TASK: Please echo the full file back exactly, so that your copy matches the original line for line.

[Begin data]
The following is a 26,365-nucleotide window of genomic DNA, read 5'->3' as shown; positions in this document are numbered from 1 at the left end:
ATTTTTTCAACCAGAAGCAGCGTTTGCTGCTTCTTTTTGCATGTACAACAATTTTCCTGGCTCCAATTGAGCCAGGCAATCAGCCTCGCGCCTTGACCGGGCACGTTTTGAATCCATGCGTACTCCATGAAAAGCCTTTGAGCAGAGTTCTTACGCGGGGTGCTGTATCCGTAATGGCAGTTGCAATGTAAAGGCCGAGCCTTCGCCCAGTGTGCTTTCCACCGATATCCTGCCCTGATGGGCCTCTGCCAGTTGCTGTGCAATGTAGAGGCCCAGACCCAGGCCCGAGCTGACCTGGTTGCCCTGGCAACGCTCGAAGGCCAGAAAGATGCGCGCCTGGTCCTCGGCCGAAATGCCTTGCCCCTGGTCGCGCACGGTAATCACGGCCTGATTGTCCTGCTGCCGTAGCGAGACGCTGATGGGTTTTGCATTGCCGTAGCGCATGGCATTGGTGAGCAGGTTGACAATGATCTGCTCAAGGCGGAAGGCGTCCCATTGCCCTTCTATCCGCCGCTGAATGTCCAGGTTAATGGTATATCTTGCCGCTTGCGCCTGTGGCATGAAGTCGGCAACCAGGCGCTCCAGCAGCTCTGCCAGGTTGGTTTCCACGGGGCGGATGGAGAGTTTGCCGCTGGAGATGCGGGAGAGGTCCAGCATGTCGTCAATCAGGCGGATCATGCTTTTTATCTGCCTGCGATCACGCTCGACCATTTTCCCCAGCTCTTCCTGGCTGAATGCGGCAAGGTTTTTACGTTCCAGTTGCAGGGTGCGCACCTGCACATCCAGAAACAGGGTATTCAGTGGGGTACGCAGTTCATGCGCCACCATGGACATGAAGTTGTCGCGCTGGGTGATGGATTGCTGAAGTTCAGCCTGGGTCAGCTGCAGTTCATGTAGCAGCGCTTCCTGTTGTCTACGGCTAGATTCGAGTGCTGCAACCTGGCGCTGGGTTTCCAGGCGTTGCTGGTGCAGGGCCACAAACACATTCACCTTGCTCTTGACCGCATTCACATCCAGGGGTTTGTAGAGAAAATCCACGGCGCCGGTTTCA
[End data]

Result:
The following is a 26,365-nucleotide window of genomic DNA, read 5'->3' as shown; positions in this document are numbered from 1 at the left end:
ATTTTTTCAACCAGAAGCAGCGTTTGCTGCTTCTTTTTGCATGTACAACAATTTTCCTGGCTCCAATTGAGCCAGGCAATCAGCCTCGCGCCTTGACCGGGCACGTTTTGAATCCATGCGTACTCCATGAAAAGCCTTTGAGCAGAGTTCTTACGCGGGGTGCTGTATCCGTAATGGCAGTTGCAATGTAAAGGCCGAGCCTTCGCCCAGTGTGCTTTCCACCGATATCCTGCCCTGATGGGCCTCTGCCAGTTGCTGTGCAATGTAGAGGCCCAGACCCAGGCCCGAGCTGACCTGGTTGCCCTGGCAACGCTCGAAGGCCAGAAAGATGCGCGCCTGGTCCTCGGCCGAAATGCCTTGCCCCTGGTCGCGCACGGTAATCACGGCCTGATTGTCCTGCTGCCGTAGCGAGACGCTGATGGGTTTTGCATTGCCGTAGCGCATGGCATTGGTGAGCAGGTTGACAATGATCTGCTCAAGGCGGAAGGCGTCCCATTGCCCTTCTATCCGCCGCTGAATGTCCAGGTTAATGGTATATCTTGCCGCTTGCGCCTGTGGCATGAAGTCGGCAACCAGGCGCTCCAGCAGCTCTGCCAGGTTGGTTTCCACGGGGCGGATGGAGAGTTTGCCGCTGGAGATGCGGGAGAGGTCCAGCATGTCGTCAATCAGGCGGATCATGCTTTTTATCTGCCTGCGATCACGCTCGACCATTTTCCCCAGCTCTTCCTGGCTGAATGCGGCAAGGTTTTTACGTTCCAGTTGCAGGGTGCGCACCTGCACATCCAGAAACAGGGTATTCAGTGGGGTACGCAGTTCATGCGCCACCATGGACATGAAGTTGTCGCGCTGGGTGATGGATTGCTGAAGTTCAGCCTGGGTCAGCTGCAGTTCATGTAGCAGCGCTTCCTGTTGTCTACGGCTAGATTCGAGTGCTGCAACCTGGCGCTGGGTTTCCAGGCGTTGCTGGTGCAGGGCCACAAACACATTCACCTTGCTCTTGACCGCATTCACATCCAGGGGTTTGTAGAGAAAATCCACGGCGCCGGTTTCA